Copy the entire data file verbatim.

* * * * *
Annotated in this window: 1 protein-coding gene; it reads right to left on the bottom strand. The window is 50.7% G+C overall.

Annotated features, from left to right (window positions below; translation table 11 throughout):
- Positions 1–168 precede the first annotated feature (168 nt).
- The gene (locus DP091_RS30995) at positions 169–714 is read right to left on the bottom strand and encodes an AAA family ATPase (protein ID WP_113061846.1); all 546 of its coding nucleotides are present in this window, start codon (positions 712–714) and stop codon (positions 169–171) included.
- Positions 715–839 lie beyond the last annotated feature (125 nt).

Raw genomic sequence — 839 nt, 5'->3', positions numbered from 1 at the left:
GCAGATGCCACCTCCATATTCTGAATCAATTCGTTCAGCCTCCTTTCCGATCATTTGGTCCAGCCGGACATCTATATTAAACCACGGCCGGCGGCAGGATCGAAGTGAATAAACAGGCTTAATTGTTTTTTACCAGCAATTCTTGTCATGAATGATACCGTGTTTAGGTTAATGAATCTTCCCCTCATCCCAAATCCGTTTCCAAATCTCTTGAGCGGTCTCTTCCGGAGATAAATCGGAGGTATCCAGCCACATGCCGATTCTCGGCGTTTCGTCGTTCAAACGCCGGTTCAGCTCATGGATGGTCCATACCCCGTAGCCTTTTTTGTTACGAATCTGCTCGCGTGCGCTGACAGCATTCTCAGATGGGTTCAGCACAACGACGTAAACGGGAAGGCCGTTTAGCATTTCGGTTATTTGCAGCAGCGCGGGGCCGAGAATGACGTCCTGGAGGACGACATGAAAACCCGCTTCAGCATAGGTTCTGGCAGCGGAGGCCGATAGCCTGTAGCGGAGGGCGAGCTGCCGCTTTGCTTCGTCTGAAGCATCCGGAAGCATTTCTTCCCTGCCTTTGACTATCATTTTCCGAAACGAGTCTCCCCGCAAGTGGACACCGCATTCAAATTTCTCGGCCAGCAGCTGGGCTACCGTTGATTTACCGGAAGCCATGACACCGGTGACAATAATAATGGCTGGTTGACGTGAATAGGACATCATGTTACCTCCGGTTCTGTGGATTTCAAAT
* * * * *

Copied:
Annotated in this window: 1 protein-coding gene; it reads right to left on the bottom strand. The window is 50.7% G+C overall.

Annotated features, from left to right (window positions below; translation table 11 throughout):
- Positions 1–168 precede the first annotated feature (168 nt).
- The gene (locus DP091_RS30995) at positions 169–714 is read right to left on the bottom strand and encodes an AAA family ATPase (protein ID WP_113061846.1); all 546 of its coding nucleotides are present in this window, start codon (positions 712–714) and stop codon (positions 169–171) included.
- Positions 715–839 lie beyond the last annotated feature (125 nt).

Raw genomic sequence — 839 nt, 5'->3', positions numbered from 1 at the left:
GCAGATGCCACCTCCATATTCTGAATCAATTCGTTCAGCCTCCTTTCCGATCATTTGGTCCAGCCGGACATCTATATTAAACCACGGCCGGCGGCAGGATCGAAGTGAATAAACAGGCTTAATTGTTTTTTACCAGCAATTCTTGTCATGAATGATACCGTGTTTAGGTTAATGAATCTTCCCCTCATCCCAAATCCGTTTCCAAATCTCTTGAGCGGTCTCTTCCGGAGATAAATCGGAGGTATCCAGCCACATGCCGATTCTCGGCGTTTCGTCGTTCAAACGCCGGTTCAGCTCATGGATGGTCCATACCCCGTAGCCTTTTTTGTTACGAATCTGCTCGCGTGCGCTGACAGCATTCTCAGATGGGTTCAGCACAACGACGTAAACGGGAAGGCCGTTTAGCATTTCGGTTATTTGCAGCAGCGCGGGGCCGAGAATGACGTCCTGGAGGACGACATGAAAACCCGCTTCAGCATAGGTTCTGGCAGCGGAGGCCGATAGCCTGTAGCGGAGGGCGAGCTGCCGCTTTGCTTCGTCTGAAGCATCCGGAAGCATTTCTTCCCTGCCTTTGACTATCATTTTCCGAAACGAGTCTCCCCGCAAGTGGACACCGCATTCAAATTTCTCGGCCAGCAGCTGGGCTACCGTTGATTTACCGGAAGCCATGACACCGGTGACAATAATAATGGCTGGTTGACGTGAATAGGACATCATGTTACCTCCGGTTCTGTGGATTTCAAAT